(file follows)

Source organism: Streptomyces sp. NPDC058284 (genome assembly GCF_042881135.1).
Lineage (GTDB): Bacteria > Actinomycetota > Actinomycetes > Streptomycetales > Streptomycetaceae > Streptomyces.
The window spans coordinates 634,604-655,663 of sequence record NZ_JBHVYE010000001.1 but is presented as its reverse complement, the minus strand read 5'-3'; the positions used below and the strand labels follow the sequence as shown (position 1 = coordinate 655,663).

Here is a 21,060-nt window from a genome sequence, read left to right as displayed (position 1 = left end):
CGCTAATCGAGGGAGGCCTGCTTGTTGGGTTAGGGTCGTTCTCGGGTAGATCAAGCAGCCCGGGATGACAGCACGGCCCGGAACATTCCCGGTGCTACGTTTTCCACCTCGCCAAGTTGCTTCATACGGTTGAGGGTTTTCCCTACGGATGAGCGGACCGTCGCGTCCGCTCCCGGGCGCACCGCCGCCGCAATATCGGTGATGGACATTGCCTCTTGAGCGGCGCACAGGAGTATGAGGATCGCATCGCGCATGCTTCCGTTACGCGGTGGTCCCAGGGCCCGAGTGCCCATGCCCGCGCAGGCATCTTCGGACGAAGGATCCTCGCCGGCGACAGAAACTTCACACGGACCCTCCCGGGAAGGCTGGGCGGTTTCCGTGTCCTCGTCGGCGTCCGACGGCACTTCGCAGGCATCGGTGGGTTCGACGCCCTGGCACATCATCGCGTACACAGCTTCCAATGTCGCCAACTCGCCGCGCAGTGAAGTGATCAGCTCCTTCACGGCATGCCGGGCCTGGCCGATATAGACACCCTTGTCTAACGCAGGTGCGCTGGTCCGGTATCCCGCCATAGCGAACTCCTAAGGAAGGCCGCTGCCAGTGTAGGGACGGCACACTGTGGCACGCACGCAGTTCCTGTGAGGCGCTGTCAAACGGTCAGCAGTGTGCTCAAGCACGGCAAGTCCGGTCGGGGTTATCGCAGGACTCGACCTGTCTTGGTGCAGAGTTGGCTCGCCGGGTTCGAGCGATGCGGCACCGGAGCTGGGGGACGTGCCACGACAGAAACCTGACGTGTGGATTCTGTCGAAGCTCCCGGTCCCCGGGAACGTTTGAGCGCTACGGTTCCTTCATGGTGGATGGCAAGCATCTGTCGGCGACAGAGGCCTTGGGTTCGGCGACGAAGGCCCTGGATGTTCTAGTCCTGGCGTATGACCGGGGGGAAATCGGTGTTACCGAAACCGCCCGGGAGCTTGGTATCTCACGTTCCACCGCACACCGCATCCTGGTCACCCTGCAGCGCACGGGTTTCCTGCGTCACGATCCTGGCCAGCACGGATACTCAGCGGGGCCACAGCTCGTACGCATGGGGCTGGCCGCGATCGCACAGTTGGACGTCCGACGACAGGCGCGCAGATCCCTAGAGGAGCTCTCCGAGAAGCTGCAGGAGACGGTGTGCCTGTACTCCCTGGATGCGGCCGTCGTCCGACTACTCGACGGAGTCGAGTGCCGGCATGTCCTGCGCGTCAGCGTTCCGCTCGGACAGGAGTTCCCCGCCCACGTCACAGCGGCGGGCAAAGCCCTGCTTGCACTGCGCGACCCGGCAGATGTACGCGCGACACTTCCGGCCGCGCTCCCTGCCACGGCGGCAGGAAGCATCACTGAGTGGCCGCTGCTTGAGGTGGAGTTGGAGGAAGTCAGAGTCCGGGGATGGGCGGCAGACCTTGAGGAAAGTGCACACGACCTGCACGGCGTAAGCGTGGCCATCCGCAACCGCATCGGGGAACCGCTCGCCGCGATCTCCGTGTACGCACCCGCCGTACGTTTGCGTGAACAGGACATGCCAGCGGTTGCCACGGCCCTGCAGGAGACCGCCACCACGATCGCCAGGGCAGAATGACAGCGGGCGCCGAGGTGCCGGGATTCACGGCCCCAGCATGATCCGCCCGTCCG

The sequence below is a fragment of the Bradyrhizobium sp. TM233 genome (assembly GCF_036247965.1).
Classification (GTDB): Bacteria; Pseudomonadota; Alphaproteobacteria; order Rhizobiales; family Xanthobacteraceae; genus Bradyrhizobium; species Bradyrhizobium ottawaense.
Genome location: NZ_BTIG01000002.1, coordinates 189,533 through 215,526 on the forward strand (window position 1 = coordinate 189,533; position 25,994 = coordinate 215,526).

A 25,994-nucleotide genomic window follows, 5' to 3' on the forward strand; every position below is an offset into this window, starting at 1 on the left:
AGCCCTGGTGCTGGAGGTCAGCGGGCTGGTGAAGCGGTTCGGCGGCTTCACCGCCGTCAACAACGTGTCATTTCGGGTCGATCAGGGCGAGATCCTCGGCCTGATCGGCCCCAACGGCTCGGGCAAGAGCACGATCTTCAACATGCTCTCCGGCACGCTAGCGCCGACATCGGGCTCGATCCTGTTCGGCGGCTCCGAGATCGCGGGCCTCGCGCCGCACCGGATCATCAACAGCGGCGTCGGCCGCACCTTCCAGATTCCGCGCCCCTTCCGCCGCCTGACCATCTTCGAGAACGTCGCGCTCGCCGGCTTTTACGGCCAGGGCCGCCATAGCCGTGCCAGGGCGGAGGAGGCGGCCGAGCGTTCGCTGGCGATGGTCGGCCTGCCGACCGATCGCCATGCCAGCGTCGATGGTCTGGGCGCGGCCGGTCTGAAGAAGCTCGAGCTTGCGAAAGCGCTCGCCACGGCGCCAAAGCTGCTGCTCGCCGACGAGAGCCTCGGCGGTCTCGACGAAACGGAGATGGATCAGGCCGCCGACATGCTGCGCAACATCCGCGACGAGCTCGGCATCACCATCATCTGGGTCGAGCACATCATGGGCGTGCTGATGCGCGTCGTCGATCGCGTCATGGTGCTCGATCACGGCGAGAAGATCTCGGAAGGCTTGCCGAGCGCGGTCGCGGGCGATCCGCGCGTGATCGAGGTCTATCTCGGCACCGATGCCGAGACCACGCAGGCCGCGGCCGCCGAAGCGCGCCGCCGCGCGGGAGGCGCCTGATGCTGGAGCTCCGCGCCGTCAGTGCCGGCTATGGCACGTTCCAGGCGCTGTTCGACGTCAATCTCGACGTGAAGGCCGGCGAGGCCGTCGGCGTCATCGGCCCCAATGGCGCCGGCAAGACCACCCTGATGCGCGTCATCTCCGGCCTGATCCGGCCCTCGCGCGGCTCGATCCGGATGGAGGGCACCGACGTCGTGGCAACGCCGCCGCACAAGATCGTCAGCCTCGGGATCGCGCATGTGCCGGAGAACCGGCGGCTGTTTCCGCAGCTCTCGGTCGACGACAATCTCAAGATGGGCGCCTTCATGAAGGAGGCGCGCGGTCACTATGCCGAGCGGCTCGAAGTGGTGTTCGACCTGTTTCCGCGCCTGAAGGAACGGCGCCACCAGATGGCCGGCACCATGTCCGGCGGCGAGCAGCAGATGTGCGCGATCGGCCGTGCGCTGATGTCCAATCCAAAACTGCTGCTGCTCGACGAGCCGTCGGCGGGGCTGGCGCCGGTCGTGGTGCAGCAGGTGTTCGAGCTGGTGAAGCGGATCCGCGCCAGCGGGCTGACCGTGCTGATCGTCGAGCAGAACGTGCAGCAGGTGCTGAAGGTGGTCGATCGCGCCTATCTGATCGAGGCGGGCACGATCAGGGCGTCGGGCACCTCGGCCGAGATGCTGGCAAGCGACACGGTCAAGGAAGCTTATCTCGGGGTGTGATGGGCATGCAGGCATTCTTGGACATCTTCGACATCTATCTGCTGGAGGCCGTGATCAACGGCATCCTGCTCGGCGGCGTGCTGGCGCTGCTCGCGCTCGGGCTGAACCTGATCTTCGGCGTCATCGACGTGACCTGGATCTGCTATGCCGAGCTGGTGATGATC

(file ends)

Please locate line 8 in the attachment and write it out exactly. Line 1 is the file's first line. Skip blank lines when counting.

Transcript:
Genome location: NZ_BTIG01000002.1, coordinates 189,533 through 215,526 on the forward strand (window position 1 = coordinate 189,533; position 25,994 = coordinate 215,526).